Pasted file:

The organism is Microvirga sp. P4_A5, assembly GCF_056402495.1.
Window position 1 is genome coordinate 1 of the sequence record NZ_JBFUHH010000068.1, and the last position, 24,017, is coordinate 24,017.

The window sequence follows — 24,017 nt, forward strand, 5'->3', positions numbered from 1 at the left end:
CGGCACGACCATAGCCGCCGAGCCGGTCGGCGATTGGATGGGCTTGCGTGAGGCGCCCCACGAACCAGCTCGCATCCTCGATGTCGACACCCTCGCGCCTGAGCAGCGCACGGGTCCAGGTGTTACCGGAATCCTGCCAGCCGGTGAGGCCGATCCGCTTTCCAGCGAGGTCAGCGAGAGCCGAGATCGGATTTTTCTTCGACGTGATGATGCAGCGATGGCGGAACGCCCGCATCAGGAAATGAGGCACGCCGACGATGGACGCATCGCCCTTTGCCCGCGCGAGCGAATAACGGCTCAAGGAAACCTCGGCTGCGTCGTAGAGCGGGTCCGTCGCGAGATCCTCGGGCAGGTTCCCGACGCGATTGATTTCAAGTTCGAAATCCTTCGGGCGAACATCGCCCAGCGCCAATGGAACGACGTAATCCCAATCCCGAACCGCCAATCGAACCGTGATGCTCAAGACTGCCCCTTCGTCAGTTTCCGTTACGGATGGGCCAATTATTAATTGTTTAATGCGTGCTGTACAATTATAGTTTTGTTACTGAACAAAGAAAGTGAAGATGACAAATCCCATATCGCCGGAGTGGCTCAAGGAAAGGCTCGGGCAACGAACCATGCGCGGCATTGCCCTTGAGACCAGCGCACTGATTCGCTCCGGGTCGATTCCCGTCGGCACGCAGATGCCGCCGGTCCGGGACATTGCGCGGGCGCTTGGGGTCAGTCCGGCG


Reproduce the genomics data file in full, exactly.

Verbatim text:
The organism is Microvirga sp. P4_A5, assembly GCF_056402495.1.
Window position 1 is genome coordinate 1 of the sequence record NZ_JBFUHH010000068.1, and the last position, 24,017, is coordinate 24,017.

The window sequence follows — 24,017 nt, forward strand, 5'->3', positions numbered from 1 at the left end:
CGGCACGACCATAGCCGCCGAGCCGGTCGGCGATTGGATGGGCTTGCGTGAGGCGCCCCACGAACCAGCTCGCATCCTCGATGTCGACACCCTCGCGCCTGAGCAGCGCACGGGTCCAGGTGTTACCGGAATCCTGCCAGCCGGTGAGGCCGATCCGCTTTCCAGCGAGGTCAGCGAGAGCCGAGATCGGATTTTTCTTCGACGTGATGATGCAGCGATGGCGGAACGCCCGCATCAGGAAATGAGGCACGCCGACGATGGACGCATCGCCCTTTGCCCGCGCGAGCGAATAACGGCTCAAGGAAACCTCGGCTGCGTCGTAGAGCGGGTCCGTCGCGAGATCCTCGGGCAGGTTCCCGACGCGATTGATTTCAAGTTCGAAATCCTTCGGGCGAACATCGCCCAGCGCCAATGGAACGACGTAATCCCAATCCCGAACCGCCAATCGAACCGTGATGCTCAAGACTGCCCCTTCGTCAGTTTCCGTTACGGATGGGCCAATTATTAATTGTTTAATGCGTGCTGTACAATTATAGTTTTGTTACTGAACAAAGAAAGTGAAGATGACAAATCCCATATCGCCGGAGTGGCTCAAGGAAAGGCTCGGGCAACGAACCATGCGCGGCATTGCCCTTGAGACCAGCGCACTGATTCGCTCCGGGTCGATTCCCGTCGGCACGCAGATGCCGCCGGTCCGGGACATTGCGCGGGCGCTTGGGGTCAGTCCGGCG